There was an exciting instrumental interlude with guitar (Rodríguez), double bass (Jacobsen) and vocal (Cortes) creating a very intriguing and creative trio; then, the dancers returned to begin the second section.

The second section, Viajando a las Raices de me cuerpo (Traveling to the roots of my body), was, more or less, traditional flamenco; traditional but with exciting post-modern touches. The floor had 'hot' spots that picked up the sound of the dancers steps on the stage and sent them to Martinez' computer which processed them; this added another dimension to the sound of the dancing feet. A great effect! The three dancers were dressed in black dresses, carried fiery-red fans and executed some terrific fan work!

There was a break during which the singer (Cortes) and guitarist (Rodríguez) performed a blood-pumping duet.

The dancers reentered the stage, this time dressed in long skirts and tailored white shirts. They performed with Zertuche on castanets and Hall and Luevano on finger cymbals, very exciting, traditional flamenco at its best.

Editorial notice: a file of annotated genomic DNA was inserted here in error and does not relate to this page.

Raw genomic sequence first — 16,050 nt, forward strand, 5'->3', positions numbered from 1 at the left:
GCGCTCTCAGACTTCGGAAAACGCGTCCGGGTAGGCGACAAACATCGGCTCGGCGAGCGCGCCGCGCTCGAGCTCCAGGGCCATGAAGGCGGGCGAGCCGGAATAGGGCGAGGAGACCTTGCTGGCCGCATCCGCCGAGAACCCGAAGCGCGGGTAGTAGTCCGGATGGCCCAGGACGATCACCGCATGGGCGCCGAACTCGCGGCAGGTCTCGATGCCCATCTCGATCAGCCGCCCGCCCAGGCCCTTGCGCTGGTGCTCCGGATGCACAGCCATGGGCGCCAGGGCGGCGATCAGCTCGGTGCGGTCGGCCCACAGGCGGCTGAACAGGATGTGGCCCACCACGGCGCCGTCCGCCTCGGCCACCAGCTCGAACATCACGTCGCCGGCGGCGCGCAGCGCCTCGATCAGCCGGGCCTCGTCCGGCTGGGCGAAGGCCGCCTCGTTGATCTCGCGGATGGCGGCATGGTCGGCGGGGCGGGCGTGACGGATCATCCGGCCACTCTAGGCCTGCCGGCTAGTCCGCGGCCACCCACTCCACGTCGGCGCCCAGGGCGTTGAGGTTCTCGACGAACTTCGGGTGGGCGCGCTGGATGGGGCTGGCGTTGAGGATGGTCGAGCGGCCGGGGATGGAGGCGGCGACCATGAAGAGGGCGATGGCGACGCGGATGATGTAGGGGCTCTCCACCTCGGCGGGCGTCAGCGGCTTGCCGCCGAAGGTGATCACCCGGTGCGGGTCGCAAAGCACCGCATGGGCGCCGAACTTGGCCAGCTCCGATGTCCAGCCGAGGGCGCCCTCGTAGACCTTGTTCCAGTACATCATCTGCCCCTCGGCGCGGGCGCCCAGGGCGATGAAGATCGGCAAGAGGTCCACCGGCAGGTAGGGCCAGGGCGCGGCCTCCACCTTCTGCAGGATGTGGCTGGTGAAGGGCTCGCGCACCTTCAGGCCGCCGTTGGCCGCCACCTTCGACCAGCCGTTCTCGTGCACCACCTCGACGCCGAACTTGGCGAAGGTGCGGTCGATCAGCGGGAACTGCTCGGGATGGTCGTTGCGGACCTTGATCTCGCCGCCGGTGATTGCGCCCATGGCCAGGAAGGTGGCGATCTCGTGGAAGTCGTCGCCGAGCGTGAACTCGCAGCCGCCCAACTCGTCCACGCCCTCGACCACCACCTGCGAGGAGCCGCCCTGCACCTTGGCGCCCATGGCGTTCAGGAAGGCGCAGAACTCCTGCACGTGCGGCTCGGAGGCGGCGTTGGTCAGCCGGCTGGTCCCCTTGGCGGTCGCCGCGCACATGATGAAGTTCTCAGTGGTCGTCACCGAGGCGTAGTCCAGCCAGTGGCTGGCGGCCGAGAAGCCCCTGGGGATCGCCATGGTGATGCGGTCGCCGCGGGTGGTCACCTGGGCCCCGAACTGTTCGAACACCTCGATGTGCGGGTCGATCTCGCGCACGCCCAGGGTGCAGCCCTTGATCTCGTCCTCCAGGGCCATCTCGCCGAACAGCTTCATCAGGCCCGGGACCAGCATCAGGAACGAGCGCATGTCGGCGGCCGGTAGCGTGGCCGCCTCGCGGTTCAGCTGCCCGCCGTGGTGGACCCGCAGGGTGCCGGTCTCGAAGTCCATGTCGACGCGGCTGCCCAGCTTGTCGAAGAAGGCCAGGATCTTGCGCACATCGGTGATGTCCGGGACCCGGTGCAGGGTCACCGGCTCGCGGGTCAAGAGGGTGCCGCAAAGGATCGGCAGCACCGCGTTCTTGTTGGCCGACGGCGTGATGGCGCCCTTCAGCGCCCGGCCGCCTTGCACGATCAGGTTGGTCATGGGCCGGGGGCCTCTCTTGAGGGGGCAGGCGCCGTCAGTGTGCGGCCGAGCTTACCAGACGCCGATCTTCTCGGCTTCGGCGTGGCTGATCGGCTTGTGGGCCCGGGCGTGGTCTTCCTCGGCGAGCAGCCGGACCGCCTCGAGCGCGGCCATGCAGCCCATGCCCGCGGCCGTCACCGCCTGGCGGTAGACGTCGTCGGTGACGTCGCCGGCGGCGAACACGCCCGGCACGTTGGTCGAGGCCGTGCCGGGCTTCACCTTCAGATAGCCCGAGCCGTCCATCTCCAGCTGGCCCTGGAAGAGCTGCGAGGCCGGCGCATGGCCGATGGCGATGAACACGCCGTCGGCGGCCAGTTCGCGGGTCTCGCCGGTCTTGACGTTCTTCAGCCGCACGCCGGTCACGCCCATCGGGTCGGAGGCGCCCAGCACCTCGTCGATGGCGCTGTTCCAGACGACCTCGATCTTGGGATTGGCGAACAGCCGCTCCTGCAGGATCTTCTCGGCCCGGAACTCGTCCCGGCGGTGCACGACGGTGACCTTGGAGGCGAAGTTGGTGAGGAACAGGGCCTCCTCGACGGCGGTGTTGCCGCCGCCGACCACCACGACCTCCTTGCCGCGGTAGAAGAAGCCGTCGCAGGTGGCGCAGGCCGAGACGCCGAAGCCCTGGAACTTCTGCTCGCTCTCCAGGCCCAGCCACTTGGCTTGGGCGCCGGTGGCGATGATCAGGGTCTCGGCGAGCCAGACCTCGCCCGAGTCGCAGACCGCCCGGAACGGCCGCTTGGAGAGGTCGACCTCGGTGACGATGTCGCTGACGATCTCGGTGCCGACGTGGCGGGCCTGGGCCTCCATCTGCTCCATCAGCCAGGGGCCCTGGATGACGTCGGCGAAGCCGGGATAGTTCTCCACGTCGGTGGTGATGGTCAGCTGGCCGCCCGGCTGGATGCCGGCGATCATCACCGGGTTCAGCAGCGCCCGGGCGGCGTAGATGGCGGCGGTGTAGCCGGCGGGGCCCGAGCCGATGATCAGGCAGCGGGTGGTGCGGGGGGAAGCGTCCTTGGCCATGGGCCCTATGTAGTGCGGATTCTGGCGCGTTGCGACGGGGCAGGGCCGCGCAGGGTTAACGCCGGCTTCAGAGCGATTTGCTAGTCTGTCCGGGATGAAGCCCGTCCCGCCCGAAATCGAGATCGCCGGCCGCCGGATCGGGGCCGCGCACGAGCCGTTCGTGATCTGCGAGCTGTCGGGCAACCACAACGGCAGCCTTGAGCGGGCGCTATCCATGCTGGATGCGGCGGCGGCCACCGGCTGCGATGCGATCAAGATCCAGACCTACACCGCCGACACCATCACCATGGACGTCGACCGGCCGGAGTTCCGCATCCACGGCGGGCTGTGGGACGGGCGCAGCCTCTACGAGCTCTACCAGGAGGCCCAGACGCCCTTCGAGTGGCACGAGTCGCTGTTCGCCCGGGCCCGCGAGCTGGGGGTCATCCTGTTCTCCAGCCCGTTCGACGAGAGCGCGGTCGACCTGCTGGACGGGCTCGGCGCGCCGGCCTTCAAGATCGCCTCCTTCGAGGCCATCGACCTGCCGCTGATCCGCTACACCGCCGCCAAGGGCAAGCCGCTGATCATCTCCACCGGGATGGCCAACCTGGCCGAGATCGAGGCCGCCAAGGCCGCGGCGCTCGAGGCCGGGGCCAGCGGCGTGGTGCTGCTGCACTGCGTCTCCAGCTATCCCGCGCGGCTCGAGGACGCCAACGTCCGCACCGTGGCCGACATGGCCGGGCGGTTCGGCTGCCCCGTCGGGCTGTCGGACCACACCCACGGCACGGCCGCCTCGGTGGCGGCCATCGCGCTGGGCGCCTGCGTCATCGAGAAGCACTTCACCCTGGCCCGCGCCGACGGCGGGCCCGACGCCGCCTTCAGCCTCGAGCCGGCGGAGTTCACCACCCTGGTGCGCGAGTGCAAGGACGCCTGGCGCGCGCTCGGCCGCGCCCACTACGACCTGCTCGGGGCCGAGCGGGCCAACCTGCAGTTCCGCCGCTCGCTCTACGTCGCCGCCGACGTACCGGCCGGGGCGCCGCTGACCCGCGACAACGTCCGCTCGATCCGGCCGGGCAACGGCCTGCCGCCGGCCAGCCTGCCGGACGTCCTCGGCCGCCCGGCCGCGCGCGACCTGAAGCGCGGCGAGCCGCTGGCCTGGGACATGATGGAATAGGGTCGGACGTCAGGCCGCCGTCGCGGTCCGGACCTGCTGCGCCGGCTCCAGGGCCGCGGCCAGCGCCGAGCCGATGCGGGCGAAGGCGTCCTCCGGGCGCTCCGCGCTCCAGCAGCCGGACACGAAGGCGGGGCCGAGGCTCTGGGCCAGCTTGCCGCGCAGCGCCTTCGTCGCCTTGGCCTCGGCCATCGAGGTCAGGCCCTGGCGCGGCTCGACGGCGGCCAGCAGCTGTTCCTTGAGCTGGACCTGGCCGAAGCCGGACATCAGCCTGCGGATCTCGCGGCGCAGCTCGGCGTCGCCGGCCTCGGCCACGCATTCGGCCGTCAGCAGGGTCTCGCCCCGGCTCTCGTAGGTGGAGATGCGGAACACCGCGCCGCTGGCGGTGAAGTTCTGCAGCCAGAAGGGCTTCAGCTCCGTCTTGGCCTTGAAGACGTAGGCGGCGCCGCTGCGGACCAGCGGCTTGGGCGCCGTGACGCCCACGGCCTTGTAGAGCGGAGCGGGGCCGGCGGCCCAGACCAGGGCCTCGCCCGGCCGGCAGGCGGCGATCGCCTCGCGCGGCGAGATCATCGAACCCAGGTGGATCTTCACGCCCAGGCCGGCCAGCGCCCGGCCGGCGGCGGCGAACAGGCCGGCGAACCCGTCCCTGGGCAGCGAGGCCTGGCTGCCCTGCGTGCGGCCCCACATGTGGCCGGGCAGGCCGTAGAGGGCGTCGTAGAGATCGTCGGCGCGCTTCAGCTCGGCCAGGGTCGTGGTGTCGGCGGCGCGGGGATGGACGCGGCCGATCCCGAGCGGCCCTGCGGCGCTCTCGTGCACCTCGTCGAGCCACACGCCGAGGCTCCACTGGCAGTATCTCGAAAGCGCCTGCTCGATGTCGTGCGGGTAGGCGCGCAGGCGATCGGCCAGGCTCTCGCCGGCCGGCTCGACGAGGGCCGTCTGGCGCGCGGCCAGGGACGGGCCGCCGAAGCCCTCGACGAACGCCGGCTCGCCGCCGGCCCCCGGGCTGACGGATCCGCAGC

After the dancers left, the musicians, Rodríguez (guitar), Jacobsen (double bass) and Cortes (voice) took solo turns at some marvelous music playing. Jacobsen did some incredible things on his bass that would have done justice to any jazz or modern music performance.

The dancers returned in raje de flamenca (black dresses with long, trailing ruffles). They wore huge, white shawls and the dancing was furious, fun and exciting. The footwork with the ruffles was spellbinding. They were accompanied by double bass (Jacobsen) and vocal (Cortes) with distorted, jagged projections of the dancers against the rear wall. They stepped out of the ruffle part of the dresses at one point then the dancing REALLY got hot.

photographer unknown